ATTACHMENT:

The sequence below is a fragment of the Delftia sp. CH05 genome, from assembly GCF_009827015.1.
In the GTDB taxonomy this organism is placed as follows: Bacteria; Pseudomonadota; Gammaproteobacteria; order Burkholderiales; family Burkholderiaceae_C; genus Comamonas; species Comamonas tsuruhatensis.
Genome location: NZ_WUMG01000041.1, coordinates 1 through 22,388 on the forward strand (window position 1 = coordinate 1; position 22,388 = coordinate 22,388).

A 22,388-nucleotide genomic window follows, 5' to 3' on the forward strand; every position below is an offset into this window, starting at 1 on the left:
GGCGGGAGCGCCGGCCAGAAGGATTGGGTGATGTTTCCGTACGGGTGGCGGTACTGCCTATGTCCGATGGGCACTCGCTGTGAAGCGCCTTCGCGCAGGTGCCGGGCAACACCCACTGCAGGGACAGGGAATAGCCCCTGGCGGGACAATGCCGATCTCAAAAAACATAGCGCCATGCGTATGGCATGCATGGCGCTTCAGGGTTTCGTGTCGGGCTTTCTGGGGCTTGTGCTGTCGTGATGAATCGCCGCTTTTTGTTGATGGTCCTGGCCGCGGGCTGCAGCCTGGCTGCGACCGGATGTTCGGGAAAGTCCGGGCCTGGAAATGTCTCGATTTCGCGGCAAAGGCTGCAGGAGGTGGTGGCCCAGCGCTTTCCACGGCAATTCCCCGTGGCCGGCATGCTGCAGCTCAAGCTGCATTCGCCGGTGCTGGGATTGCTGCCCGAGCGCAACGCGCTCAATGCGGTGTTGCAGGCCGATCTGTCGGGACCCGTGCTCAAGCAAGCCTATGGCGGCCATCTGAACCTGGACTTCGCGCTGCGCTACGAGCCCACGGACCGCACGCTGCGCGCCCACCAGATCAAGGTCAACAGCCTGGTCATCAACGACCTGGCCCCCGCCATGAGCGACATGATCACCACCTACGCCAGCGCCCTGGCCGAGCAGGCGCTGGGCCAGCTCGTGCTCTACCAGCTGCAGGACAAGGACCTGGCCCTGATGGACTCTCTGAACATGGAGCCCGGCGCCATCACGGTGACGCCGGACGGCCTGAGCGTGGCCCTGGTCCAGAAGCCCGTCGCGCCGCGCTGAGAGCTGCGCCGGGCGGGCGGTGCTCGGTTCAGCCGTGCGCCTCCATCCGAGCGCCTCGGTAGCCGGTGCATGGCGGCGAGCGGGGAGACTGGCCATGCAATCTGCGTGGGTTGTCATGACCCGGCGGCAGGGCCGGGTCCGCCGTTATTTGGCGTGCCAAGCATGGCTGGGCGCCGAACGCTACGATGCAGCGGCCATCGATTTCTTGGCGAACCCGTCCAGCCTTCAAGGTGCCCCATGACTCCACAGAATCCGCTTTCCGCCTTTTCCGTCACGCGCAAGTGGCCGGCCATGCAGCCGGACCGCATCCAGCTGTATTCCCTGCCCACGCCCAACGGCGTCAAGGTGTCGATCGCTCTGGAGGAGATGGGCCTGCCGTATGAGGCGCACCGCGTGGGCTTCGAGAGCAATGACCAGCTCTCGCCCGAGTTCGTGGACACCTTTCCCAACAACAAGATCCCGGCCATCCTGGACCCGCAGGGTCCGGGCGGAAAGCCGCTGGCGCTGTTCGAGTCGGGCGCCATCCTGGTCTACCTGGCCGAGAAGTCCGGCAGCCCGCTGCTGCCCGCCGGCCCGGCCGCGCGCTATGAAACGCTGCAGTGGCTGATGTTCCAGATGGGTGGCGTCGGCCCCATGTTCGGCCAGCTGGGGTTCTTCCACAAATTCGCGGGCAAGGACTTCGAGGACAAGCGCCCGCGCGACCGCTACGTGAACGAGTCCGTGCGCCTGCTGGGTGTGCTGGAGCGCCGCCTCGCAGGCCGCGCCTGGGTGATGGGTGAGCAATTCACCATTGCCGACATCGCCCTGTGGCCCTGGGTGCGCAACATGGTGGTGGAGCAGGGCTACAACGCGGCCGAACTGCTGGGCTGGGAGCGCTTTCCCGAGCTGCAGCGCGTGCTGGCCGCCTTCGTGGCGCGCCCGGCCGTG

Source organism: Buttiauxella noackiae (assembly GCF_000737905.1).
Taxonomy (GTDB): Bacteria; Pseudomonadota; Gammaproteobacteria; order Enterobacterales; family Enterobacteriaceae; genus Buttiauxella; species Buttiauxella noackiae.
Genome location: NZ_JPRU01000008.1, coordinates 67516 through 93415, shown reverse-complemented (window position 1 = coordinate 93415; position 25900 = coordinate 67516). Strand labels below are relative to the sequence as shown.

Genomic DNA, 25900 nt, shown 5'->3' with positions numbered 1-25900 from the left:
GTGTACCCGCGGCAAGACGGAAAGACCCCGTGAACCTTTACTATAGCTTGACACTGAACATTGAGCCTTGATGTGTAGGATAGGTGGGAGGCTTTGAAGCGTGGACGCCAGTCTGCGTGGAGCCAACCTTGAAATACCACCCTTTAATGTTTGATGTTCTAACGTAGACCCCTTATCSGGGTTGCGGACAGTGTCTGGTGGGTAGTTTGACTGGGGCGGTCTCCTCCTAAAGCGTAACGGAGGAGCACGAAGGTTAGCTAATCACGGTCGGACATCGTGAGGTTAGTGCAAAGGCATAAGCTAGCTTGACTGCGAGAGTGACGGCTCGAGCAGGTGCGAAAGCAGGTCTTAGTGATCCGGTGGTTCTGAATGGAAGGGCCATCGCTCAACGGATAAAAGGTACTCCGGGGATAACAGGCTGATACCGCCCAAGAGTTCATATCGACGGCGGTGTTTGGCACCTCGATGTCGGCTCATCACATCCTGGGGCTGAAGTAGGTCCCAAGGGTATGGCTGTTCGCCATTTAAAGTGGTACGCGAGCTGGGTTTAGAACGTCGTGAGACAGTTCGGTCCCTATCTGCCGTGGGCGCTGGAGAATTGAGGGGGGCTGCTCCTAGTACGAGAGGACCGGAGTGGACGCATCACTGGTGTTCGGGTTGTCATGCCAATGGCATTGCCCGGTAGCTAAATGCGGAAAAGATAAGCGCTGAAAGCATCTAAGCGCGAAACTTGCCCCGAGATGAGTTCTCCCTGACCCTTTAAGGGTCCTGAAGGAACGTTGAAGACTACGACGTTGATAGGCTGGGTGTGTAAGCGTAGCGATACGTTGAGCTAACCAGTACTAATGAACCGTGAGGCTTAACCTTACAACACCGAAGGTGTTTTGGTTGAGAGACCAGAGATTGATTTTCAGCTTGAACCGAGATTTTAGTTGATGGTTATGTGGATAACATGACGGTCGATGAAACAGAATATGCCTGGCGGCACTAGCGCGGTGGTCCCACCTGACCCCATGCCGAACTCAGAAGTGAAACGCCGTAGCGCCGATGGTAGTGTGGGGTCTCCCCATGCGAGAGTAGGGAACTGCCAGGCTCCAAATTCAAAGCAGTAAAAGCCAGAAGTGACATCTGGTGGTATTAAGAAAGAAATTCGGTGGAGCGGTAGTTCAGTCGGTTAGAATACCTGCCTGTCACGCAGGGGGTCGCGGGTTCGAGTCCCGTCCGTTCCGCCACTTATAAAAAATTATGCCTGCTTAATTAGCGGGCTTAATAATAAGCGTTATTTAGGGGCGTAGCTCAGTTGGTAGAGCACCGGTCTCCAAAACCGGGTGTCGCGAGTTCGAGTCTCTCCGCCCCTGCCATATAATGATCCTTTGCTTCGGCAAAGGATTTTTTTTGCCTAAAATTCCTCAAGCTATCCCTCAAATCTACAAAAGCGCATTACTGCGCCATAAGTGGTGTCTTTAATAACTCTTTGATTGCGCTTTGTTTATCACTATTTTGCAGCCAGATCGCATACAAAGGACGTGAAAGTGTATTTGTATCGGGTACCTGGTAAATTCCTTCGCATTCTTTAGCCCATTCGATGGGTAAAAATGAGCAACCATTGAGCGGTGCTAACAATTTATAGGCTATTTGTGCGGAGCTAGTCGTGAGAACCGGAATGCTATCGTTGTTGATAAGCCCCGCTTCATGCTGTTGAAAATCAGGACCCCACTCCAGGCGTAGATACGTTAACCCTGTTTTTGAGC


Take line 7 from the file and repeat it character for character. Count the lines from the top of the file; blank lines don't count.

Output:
Taxonomy (GTDB): Bacteria; Pseudomonadota; Gammaproteobacteria; order Enterobacterales; family Enterobacteriaceae; genus Buttiauxella; species Buttiauxella noackiae.